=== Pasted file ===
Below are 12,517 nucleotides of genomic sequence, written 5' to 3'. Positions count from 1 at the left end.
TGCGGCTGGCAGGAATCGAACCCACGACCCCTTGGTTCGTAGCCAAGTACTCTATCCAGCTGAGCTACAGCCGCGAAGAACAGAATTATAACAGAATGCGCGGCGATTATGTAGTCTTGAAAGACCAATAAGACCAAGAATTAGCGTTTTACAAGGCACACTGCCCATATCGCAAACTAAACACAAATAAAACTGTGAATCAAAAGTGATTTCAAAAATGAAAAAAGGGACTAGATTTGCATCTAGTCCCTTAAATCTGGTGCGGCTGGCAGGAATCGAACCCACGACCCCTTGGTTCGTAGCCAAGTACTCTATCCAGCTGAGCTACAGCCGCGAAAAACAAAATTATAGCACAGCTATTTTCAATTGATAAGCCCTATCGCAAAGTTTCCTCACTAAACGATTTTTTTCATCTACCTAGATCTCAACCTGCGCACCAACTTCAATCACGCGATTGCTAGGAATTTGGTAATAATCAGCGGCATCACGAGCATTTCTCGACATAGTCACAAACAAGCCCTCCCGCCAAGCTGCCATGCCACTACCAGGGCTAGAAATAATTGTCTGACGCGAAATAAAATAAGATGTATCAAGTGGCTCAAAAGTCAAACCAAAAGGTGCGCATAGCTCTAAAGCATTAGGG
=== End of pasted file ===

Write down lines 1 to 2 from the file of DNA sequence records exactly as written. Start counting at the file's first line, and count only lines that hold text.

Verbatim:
Below are 12,517 nucleotides of genomic sequence, written 5' to 3'. Positions count from 1 at the left end.
TGCGGCTGGCAGGAATCGAACCCACGACCCCTTGGTTCGTAGCCAAGTACTCTATCCAGCTGAGCTACAGCCGCGAAGAACAGAATTATAACAGAATGCGCGGCGATTATGTAGTCTTGAAAGACCAATAAGACCAAGAATTAGCGTTTTACAAGGCACACTGCCCATATCGCAAACTAAACACAAATAAAACTGTGAATCAAAAGTGATTTCAAAAATGAAAAAAGGGACTAGATTTGCATCTAGTCCCTTAAATCTGGTGCGGCTGGCAGGAATCGAACCCACGACCCCTTGGTTCGTAGCCAAGTACTCTATCCAGCTGAGCTACAGCCGCGAAAAACAAAATTATAGCACAGCTATTTTCAATTGATAAGCCCTATCGCAAAGTTTCCTCACTAAACGATTTTTTTCATCTACCTAGATCTCAACCTGCGCACCAACTTCAATCACGCGATTGCTAGGAATTTGGTAATAATCAGCGGCATCACGAGCATTTCTCGACATAGTCACAAACAAGCCCTCCCGCCAAGCTGCCATGCCACTACCAGGGCTAGAAATAATTGTCTGACGCGAAATAAAATAAGATGTATCAAGTGGCTCAAAAGTCAAACCAAAAGGTGCGCATAGCTCTAAAGCATTAGGG